When you’re looking at an index recommendation – whether it’s in an execution plan or the missing index DMVs – it helps to understand Clippy’s blind spots.
Let’s start with the small StackOverflow2010 database so you can follow along. (It’s just a 1GB direct download, and it expands to a 10GB database that reflects StackOverflow.com circa 2010.) With no nonclustered indexes present yet, run this query:
WHERE Location = 'India'
ORDER BY DisplayName;
The execution plan pipes up with an index recommendation, but it’s terrible, because it would double the size of our table, including every single column:
CREATE NONCLUSTERED INDEX [<Name of Missing Index, sysname,>]
ON [dbo].[Users] ([Location])
And here’s the kicker: note that the only key in the index is Location. Clippy says, “Oh, you don’t need to sort them by DisplayName – I’ll take care of that for you.”
After we create Clippy’s notoriously bad index, sure, he uses the index – but then he turns right around and sorts all of the results by DisplayName, every single time the query runs:
Clippy says, “Man, I just have no idea how I might possibly make this query go faster. If you need me, I’ll be over here manually sorting rows. I wanna make sure you get the most of your $7,000 per core licensing for Enterprise Edition, so a-sorting I go!”
When you see an expensive sort operator in a plan, sure, you could just hover your mouse over that Sort, look at the “Order By” at the bottom of the tooltip, and use that knowledge to craft a better index than Clippy came up with.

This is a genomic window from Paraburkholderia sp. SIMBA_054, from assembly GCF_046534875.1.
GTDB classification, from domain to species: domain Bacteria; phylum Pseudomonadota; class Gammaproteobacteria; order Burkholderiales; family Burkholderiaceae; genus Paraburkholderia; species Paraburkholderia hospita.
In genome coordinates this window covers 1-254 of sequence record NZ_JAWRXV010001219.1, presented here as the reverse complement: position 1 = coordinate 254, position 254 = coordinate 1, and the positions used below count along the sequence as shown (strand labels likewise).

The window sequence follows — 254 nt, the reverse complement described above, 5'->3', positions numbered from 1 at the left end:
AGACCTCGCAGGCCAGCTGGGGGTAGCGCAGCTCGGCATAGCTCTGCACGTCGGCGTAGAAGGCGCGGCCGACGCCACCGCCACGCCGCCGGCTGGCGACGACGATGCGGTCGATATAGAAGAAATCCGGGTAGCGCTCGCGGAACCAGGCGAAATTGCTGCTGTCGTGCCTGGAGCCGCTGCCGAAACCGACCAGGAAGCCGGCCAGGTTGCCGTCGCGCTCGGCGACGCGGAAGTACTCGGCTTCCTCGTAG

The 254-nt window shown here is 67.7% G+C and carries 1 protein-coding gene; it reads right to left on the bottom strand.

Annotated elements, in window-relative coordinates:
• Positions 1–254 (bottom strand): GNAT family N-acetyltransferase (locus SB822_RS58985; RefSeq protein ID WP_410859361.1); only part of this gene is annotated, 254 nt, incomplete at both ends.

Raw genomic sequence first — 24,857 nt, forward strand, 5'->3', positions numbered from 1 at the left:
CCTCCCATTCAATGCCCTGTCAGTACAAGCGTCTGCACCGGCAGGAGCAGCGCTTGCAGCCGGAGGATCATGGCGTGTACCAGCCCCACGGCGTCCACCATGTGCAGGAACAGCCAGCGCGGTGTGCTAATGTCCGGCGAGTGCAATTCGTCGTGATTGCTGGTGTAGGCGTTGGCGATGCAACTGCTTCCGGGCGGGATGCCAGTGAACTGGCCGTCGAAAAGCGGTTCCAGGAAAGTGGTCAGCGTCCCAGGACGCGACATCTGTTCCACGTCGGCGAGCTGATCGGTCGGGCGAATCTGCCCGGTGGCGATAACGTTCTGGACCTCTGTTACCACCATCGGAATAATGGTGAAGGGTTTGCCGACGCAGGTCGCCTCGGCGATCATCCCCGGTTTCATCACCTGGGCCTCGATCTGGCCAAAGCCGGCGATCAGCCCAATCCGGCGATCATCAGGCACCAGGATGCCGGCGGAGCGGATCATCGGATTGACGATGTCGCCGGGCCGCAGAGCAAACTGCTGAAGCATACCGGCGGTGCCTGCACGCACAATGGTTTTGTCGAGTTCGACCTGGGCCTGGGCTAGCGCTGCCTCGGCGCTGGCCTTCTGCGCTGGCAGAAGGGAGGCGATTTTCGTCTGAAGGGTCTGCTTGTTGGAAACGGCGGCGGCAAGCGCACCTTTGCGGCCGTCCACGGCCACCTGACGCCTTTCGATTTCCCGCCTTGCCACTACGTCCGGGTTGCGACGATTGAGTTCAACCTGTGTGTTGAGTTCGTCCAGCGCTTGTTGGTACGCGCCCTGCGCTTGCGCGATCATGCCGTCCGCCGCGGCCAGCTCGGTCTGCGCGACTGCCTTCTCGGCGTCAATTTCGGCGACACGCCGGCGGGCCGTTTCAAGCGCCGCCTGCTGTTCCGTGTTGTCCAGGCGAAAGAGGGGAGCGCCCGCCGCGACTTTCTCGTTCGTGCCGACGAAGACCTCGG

This stuff is easy to spot in plans,
but less easy to see in the DMVs.
When you’re looking at a query plan with a ridiculous index suggestion like that, it’s easy to say, “Yeah, Clippy’s been drinking on the job again.”
However, when you’re looking at the output of the missing index DMVs – especially with a tool like sp_BlitzIndex – I’ve seen a lot of folks say, “Well, that must be the right index.”
Here’s an easy way to improve Clippy’s index recommendations: when you see a single-key recommended index with just 1-2 included columns, think about moving those includes to the key. In most cases, it doesn’t cost that much more in terms of index space or performance, and it can eliminate those extra pesky sorts even before you spot the query plans involved.
And if you see a single-column key with a ton of includes, it likely means someone’s doing a SELECT *. Clippy’s just throwing everything in the include – but you might actually need some of those columns to be sorted, too.
We’ll be talking about how to do that in this week’s Mastering Index Tuning class.